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Deciding On Size & Space For An Artwork

ByGrace Ignacia See
Deciding On Size & Space For An Artwork

Image courtesy of Art Space Interiors

Whether you are trying to hang canvas art or a large paintingchoosing the right artwork size and the appropriate space to put it in is not an easy feat. Many factors come into play, such as deciding on the preference of color, making sure it is compatible with the interior design around it, and the available room size. How does one determine what artwork suits their space? We have always encouraged you to trust your personal taste in medium and genre as this is completely subjective. 

However, there are easy-to-follow rules for deciding proper size and space for your newly acquired artwork to make sure you avoid some commonly made mistakes. The size of an artwork should be regarded with the same importance as its composition. Works that are too small could be overwhelmed by the room, and works that are too big could overwhelm the room altogether. In this guide, we outline the different ranges of artwork sizes and a few simple tips to help you ensure that the space you are working with ends up perfectly balanced.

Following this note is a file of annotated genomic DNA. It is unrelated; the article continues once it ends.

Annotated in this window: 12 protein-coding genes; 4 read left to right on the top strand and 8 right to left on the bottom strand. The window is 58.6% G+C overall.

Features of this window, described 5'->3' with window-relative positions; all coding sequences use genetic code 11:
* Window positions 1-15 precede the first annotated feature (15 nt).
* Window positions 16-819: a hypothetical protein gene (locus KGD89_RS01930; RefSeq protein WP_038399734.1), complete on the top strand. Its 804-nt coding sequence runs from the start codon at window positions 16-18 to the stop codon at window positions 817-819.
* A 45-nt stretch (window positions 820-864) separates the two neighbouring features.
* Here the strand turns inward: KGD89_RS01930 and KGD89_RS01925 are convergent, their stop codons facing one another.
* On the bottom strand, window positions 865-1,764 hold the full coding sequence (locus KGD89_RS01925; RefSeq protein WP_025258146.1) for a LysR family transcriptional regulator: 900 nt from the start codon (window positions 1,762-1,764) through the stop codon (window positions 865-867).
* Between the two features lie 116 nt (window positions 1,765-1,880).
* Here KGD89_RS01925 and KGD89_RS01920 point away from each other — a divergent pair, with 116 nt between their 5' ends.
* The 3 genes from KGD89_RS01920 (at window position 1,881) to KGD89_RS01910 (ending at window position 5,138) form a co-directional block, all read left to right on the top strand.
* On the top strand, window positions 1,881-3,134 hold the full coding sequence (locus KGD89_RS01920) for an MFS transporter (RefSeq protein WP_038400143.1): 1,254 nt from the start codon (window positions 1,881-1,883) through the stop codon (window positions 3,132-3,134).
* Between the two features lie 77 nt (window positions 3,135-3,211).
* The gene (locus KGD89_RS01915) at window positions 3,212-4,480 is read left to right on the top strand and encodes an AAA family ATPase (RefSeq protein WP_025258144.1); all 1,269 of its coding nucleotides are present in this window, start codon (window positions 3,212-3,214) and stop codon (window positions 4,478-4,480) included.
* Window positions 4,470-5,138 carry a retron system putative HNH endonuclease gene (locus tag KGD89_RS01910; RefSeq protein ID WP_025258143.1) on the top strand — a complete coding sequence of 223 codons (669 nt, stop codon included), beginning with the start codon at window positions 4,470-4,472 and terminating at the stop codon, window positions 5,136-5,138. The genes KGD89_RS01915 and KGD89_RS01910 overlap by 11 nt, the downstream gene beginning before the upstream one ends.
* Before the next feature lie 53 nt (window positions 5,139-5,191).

It is important to know what sized painting you are working with. In the points below, we’ve outlined a range of sizes and how they should be composed in a space. 



Range: 10-17 inches 

Mini artworks look great in clusters, also known as salon-style hangs. While these works can be hung alone, it is important to make sure that they do not get lost in large spaces. Perhaps consider putting these works in more intimate spaces where they may still command attention. 


Range: 18-24 inches 

These works, like mini ones, also work great in multiples. Consider diptych and triptychs where symmetry comes into play, allowing for more connection between the artworks. Artworks of this size are flexible and look great in communal spaces and hallways. 


Range: 25-32 inches 

Medium-sized works could stand on their own depending on the space at hand. It could also work well as the focal point of a salon-style hang. Click here to find out more on how to create this perfect hang.